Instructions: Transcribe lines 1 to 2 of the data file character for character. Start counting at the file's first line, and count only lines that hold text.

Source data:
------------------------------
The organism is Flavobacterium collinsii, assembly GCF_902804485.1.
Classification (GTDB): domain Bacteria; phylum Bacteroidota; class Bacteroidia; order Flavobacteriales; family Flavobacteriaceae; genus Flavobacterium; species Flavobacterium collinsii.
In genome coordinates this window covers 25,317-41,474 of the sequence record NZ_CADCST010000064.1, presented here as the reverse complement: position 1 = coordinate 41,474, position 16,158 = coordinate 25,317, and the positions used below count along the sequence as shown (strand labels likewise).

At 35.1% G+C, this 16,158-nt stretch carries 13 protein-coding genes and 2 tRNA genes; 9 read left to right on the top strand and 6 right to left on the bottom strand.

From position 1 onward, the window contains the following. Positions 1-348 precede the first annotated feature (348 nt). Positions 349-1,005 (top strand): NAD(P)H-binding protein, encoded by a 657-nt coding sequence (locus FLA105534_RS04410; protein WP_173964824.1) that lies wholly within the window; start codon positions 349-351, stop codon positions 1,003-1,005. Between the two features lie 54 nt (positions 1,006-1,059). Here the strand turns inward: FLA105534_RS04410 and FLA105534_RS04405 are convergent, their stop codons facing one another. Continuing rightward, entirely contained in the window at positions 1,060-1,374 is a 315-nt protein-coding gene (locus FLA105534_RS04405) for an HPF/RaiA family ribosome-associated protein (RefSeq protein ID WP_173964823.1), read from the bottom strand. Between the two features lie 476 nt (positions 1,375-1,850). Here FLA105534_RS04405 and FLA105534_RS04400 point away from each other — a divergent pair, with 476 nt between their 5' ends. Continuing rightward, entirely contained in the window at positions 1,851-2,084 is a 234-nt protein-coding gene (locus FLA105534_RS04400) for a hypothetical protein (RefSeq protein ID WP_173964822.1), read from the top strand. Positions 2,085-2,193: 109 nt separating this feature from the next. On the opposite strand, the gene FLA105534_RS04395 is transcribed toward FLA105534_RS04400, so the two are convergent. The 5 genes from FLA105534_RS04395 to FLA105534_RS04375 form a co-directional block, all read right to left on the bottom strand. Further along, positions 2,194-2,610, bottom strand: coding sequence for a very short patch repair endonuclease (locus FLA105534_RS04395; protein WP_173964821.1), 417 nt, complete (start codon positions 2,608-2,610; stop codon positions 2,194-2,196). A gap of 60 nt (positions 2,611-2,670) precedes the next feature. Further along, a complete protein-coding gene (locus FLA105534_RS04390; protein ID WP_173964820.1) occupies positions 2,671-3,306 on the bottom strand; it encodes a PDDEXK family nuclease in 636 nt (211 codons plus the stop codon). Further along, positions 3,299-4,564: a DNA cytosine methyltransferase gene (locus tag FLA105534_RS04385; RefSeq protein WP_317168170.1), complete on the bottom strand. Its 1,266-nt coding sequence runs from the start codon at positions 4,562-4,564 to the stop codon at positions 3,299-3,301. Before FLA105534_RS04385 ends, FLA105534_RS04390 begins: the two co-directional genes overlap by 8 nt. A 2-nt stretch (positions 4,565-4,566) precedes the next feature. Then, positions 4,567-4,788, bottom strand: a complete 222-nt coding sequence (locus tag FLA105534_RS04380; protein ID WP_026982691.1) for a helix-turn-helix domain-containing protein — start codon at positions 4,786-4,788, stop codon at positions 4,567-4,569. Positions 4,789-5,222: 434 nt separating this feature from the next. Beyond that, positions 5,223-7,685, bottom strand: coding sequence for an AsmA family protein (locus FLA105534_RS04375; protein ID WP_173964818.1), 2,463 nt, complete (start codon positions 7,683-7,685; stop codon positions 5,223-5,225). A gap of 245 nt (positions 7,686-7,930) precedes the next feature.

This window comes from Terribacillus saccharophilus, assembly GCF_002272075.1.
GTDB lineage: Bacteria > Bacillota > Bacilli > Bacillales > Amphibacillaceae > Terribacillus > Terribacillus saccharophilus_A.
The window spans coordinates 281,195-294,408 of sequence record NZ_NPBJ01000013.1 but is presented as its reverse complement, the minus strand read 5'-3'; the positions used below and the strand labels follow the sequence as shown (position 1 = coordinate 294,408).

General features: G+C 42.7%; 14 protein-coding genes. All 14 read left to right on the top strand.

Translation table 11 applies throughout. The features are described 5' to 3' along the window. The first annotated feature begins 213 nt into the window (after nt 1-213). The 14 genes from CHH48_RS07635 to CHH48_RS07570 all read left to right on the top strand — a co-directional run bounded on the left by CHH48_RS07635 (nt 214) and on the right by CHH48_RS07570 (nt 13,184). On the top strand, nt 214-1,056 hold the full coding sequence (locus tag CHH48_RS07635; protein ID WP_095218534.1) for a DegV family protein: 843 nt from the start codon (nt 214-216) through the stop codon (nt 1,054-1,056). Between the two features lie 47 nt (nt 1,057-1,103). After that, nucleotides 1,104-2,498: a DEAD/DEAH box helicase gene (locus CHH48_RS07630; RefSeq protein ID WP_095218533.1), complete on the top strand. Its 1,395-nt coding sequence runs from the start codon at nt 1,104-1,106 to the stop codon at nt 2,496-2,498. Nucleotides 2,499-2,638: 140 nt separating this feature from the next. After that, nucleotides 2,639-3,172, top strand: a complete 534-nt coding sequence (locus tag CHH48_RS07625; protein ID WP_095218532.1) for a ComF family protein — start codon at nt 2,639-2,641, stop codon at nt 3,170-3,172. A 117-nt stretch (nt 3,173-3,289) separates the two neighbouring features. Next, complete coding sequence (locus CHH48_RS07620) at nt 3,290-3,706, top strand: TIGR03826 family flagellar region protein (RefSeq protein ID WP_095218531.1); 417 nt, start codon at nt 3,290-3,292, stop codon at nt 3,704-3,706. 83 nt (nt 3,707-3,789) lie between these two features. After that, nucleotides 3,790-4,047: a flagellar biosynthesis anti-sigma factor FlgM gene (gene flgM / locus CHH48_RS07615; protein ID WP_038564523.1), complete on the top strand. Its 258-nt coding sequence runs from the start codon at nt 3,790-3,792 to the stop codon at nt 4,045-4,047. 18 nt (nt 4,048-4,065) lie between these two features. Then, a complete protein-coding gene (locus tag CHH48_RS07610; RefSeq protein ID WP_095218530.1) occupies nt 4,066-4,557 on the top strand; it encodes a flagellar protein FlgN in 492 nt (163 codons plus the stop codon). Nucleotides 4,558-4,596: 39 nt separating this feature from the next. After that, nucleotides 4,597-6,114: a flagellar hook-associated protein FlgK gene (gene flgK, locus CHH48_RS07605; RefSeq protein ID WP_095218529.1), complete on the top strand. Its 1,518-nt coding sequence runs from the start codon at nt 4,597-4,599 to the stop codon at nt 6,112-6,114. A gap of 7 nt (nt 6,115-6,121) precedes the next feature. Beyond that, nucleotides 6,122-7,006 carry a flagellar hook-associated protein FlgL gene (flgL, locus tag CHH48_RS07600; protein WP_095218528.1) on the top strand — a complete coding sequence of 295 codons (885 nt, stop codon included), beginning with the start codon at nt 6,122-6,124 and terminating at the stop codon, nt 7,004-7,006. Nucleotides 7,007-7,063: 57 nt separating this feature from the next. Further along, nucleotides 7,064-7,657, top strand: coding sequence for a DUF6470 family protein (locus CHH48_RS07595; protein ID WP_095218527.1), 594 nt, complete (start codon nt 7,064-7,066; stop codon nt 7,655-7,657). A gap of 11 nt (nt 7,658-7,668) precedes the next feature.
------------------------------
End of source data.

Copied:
The organism is Flavobacterium collinsii, assembly GCF_902804485.1.
Classification (GTDB): domain Bacteria; phylum Bacteroidota; class Bacteroidia; order Flavobacteriales; family Flavobacteriaceae; genus Flavobacterium; species Flavobacterium collinsii.